Rahul N. Khurana, MD: It starts with great clinical care and happy patients. They will be your most powerful advertisement when it comes to building a practice in the community. One-on-one face time with local doctors is helpful but challenging, so you have to be persistent.

Dr. Shah: Take as much on-call time as possible. If you compassionately and competently care for a retinal detachment patient over the weekend, the referring doctor will send you macular puckers and age-related macular degeneration (AMD) patients during the week.

Communicate regularly. Electronic health records (EHRs) can trap you into sending impersonal letters, but it is worth an extra few seconds to include a personal line or two in an otherwise standard message.

Dr. Vander: Let referring doctors know that you are happy to help and that no question is stupid. Give them feedback via the communication platform they prefer.

Dr. Hsu: If you’re joining a multispecialty practice, you will likely have a built-in referral base. If you’re in a retina-only group, networking with referring physicians is paramount.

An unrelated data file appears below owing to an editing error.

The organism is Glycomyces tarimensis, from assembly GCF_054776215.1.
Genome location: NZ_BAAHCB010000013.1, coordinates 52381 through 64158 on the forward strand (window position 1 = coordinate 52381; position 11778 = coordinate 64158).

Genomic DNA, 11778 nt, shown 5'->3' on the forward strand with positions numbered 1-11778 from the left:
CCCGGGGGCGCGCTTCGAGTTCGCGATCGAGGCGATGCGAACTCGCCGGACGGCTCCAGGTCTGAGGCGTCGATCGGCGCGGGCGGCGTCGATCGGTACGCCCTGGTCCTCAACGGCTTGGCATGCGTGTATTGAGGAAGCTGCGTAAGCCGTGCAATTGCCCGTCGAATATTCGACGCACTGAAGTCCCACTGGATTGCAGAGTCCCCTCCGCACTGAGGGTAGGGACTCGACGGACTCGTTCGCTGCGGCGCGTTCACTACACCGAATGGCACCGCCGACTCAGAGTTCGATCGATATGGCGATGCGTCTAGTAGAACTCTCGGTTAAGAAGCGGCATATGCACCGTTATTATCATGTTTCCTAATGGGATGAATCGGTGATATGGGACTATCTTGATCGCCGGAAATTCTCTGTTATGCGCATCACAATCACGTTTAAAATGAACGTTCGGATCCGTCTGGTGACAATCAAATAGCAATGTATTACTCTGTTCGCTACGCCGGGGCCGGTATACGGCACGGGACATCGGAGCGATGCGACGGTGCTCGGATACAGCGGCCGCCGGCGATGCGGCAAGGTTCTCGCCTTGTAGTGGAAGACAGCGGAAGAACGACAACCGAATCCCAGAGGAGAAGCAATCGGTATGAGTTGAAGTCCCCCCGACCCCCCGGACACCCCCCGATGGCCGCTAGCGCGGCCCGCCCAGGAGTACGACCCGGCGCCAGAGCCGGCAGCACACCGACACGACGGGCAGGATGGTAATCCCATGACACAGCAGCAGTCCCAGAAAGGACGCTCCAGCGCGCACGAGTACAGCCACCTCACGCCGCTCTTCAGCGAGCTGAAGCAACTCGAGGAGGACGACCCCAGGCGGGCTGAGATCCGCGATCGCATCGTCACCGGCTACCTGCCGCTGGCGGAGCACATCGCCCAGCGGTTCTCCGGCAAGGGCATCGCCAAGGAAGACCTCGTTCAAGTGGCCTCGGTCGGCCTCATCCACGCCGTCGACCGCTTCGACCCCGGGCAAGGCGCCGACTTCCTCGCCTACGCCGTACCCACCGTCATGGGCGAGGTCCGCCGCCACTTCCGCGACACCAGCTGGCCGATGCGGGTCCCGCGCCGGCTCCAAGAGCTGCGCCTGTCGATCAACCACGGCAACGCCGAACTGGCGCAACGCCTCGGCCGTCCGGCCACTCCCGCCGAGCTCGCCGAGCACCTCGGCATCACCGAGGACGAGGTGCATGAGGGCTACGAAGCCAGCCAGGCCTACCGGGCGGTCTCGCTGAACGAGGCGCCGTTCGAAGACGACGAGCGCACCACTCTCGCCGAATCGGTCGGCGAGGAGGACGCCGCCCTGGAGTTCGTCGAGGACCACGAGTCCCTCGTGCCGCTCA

They will want to meet you. Much of continuing the referral pattern after that is based on how you treat their patients and whether you make yourself available for emergencies.

Dr. Klufas: The traditional method of meeting referring physicians and calling them with patient updates is time-consuming, but it is likely the best approach for those 50 years and older. Younger (and, increasingly, many older) referring physicians are often comfortable with text messaging, but use a HIPAA-compliant messaging system when transmitting patient information.

It is easy to get caught up in the demands, volume, and pace of a busy clinic when first starting your career. How do you stay connected to your patients and staff?

Dr. London: I put big photos of my family on the walls, and I ask patients about their families and interests. It can be fun getting to know such a variety of people.

Dr. Shah: Remember the reason you became a retina doctor and the concept of enough. If you love helping people on the worst days of their lives, then do so with care, empathy, and time. The concept of enough is hard to remember under pressure. When you have enough—patients, money, gray hair, etc.—limit your schedule and remember why you chose the retina specialty in the first place.

Dr. Chiang: Unless you are assuming a practice, you will have time to get to know your staff and referring doctors early in the process. How quickly your patient volume builds will vary, but it usually takes 2 to 4 years to reach full speed. Use this period to connect with staff, build a referral network, and be attentive with patients.

Dr. Vander: Ask patients and staff about themselves and listen to their answers. For patients, write short notes to help yourself remember the details for the next visit.